On the surface, December is a great month. It's filled with holidays: Christmas, Hanukkah, Kwanzaa, Boxing Day, and a host of other special occasions. The 22nd is the winter solstice, the day when the Earth's natural calendar turns and days start getting longer, and the 31st is the night when the old year ends and a new one begins.
But for all its holidays and festivals, turning points and celebrations, December also has its fair share of grim anniversaries. The 7th, after all, remains a "day that shall live in infamy," and the 2nd is the day that Enron filed for bankruptcy. On the 11th, Bernie Madoff was arrested, and on the 14th, President George W. Bush was hit by a tossed shoe in Iraq.
Five years ago, December added another infamous event to its collection: According to the National Bureau of Economic Records, December 2007 is the when the U.S. economy peaked and the Great Recession began. That month, unemployment crept up to 4.9%, beginning a slow climb that would gather speed in 2008 before reaching its height in late 2009.
Three months after December 2007, the famed Bear Stearns bailout hinted at the Wall Street mayhem that was in the works. Of course, by then, the rise in unemployment was hard to miss: In February, employers cut 63,000 jobs, a five-year high. Over the ensuing months, those numbers would continue to rise as the jobless rate eventually topped 10%.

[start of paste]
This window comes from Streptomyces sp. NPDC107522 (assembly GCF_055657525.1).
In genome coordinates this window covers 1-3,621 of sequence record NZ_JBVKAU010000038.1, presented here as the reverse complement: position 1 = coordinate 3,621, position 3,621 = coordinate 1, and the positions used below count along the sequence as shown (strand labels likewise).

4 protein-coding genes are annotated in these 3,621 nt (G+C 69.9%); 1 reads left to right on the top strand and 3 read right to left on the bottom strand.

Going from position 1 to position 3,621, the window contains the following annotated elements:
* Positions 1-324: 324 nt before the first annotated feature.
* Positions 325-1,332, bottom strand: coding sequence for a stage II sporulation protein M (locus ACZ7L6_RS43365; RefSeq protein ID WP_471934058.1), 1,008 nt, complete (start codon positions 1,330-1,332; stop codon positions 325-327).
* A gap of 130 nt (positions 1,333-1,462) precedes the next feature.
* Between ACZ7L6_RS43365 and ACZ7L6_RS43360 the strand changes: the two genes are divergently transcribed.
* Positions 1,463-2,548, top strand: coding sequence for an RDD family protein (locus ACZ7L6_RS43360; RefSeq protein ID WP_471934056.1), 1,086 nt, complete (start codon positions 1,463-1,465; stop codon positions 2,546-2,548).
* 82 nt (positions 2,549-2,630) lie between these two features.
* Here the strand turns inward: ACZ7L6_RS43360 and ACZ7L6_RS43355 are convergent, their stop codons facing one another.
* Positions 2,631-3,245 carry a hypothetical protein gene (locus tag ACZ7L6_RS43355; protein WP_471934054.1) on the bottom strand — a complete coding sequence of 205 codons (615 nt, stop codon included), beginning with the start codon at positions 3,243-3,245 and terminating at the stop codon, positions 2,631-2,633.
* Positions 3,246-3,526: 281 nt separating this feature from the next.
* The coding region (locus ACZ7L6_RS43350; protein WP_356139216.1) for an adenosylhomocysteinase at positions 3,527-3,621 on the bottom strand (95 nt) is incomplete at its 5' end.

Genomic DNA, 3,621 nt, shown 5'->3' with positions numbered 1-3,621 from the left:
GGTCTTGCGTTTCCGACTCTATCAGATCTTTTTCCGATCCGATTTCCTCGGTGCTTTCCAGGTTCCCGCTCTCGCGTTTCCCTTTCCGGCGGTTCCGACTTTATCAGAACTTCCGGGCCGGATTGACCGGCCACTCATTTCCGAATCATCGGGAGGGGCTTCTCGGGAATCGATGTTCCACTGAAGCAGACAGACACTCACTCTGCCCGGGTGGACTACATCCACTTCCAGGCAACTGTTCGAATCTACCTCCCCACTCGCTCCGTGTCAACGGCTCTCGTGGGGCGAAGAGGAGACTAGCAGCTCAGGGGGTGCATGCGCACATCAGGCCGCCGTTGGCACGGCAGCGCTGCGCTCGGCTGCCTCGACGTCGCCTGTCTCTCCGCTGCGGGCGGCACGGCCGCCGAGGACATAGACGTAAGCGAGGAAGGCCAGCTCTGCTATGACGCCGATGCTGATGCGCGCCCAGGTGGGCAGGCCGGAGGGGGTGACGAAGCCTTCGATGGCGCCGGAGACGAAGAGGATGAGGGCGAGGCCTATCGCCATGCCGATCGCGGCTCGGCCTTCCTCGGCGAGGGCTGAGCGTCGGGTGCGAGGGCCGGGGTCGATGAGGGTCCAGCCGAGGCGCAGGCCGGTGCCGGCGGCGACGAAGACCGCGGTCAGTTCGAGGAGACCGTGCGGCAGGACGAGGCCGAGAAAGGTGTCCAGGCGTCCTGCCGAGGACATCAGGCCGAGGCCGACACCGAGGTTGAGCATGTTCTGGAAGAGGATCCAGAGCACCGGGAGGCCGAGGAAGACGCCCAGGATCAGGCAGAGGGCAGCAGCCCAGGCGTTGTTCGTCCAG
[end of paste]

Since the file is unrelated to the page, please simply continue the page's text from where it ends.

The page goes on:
Five years later, the economy still hasn't recovered. Unemployment hovers just below 8% -- an improvement over the worst days of the recession, but far from its pre-2007 levels. The number of underemployed workers is still high. And while the recession has officially ended, the effects it had on the middle class remain, in particular what many analysts have characterized as an unprecedented loss of wealth.
At the same time, the Great Recession also led to an explosion in the deficit, as the federal government tried to keep the financial collapses of Bear Stearns and Lehman Brothers from rippling across the economy. Today, with the deficit at its highest level in history and a fight over austerity measures, taxes, and the debt ceiling brewing, the nation's modest recovery is at risk.
Among the possible results of the political grudge match now under way in Washington is that the next five years could look like a rerun of the last five. Perhaps next December, we'll be able to look back on this fifth anniversary of the Great Recession as having preceded a year in which the economy finally improved enough to revive America's optimism ... or perhaps we'll be remembering it as brief respite before the economy once again tumbled over a cliff.
Bruce Watson is a senior features writer for DailyFinance. You can reach him by e-mail at firstname.lastname@example.org, or follow him on Twitter at @bruce1971.